Jewish Camp Leaders Talk Staffing Challenges

Jewish Camp Leaders Talk Staffing Challenges

College students are beginning their internship hunts earlier than ever before. One side effect is that camps are struggling to retain staff members year after year.

Campers and staff enjoy aquatics on the lake at Camp Barney Medintz.
Campers and staff enjoy aquatics on the lake at Camp Barney Medintz.

It’s a well reported fact that college students begin their internship hunts earlier than ever before. One side effect of that is that many camps, across the country, are struggling to retain staff members year after year.

The AJT spoke to two Jewish camp leaders about the challenges they face in staffing, if they’ve noticed any recent trends that impact their staffs, and the advice they’d offer staff members struggling with decisions about whether or not to return to camp.

Jim Mittenthal – Director, Camp Barney Medintz

Mittenthal tries to let camp fit staffers needs for career training.

Now in his 26th year as director of Camp Barney, Jim Mittenthal has a wealth of experience in staffing. While he doesn’t necessarily feel the same impact that has taken place more nationally, the challenges of competing for the limited time of 17- to 22-year-olds is not a foreign concept to Jewish camps.

“In an ideal world, a child is with us through his or her camper years, and then becomes a really wonderful staff member, and then gets a Ph.D. so they have their summers available for a while,” he joked. “That’s not really realistic.”

He explained that in the past it was often not until after a junior or senior year of college that students would feel the pressure to find experience related to their field of study.

“In the last half dozen years or so, that age has started to lower,” Mittenthal said.

In the interest of keeping his staff informed, Mittenthal communicates with them regularly, sharing articles and blog posts from people who used to work at an overnight camp.

“I don’t want them to think, ‘Am I the first one to suddenly feel a lot of pressure to get an internship?’” he said. “I want them to understand that while, of course medical or lab experience looks good when applying to something like med school, all the other aspects of becoming a wonderfully contributing member of society, I got from camp.”

One key question he likes to ask when helping to advise staff members on their choices is: Where is the pressure coming from? The answer can often inform the kind of advice he can give.

He also tries his best to make camp fit the needs of his staff, even if that means taking on a different role than ordinary.

“I had a staff member who wanted to get a medical internship, but those are often reserved for med school students, … so we talked about him potentially interning in our Marcus Health Center at camp,” he said. “Or for business students — it doesn’t always work out — if I can get them working with our CFO while still at camp, then super!”

Mittenthal added that at some point, staff members will have to move on.

“When you’re done and you feel good about what you’ve contributed to camp, I don’t try to convince you otherwise,” he said. “I’m sad to see you go, but I know they’re ready to enter the community with all these skills that we played a part in developing.”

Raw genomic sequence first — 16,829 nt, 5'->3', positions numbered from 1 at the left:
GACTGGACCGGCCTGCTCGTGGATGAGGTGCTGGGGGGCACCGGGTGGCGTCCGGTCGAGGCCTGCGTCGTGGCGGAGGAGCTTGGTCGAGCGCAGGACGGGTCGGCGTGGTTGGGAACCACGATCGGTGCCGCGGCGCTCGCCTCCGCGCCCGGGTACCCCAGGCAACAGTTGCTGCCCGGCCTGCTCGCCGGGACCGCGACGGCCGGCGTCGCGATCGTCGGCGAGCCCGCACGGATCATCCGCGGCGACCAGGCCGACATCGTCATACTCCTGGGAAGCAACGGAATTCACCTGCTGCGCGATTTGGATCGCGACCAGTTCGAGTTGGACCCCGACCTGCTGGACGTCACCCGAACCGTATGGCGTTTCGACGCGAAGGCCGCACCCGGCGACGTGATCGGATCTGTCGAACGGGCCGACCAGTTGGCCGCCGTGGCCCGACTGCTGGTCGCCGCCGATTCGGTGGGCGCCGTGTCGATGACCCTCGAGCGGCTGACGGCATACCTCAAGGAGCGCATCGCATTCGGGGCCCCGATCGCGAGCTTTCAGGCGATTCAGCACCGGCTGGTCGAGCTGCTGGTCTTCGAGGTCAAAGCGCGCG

Amy Smyler McFarland – Associate Director, URJ Camp Coleman

Smyler McFarland says camp can provide staff with skills easily transferrable to the workplace.

Camp Coleman’s staffing falls squarely on the desk of Associate Director Amy Smyler McFarland, a responsibility in which she takes a lot of pride.

“Staff is everything to a camp,” she said. “If you have a great, well-trained staff then everything will go smoothly. What I look for are people who care about community, love children and are kind. People who live their lives that way tend to also have real life goals, and that’s something we run up against.”

Parents are often pressuring those students to find an internship in their field, and Smyler McFarland recognizes that in many cases, the parents are right, but she also wants to focus staff experience on gaining valuable skills that can translate to opportunities in the future.

Four years ago, Camp Coleman began discussing with staff the skills and values they gain most from the experience.

“When they leave camp at the end of a summer, we send them information on their skill development so that when they go in for an interview, they’re going to be able to speak to those skills, and that will put them above other candidates,” she said.

In addition, she quoted several studies that showed 21st-century skills as being valuable to a lot of companies.

“Those are the skills you learn by doing, not in a classroom,” she said. “They’re exactly the skills that you get at camp.”

She also said that Coleman was working to ensure that the staff experience was professional, because, “it is, we’re not afraid of that label anymore,” she said.

For staff who feel the need to intern in their field, Smyler McFarland said that Coleman alumni have helped with the process.

“We’ve had quite a few staff members over the years who’ve been hooked up by an alum, who allows them to intern in May and August, so that they can still work at camp,” she said.

As for advice for those struggling with their decision, she encourages direct communications. And, just like Mittenthal, she isn’t afraid to bend the traditional camp experience to fit more specifically into what they’re looking to achieve.

“Ask the camp what they can do for you,” she said. “Have an out-of-the-box conversation with the director or hiring manager. We want our young people to get the best of the best, and our staff to get the skills that will really help them down the line.”

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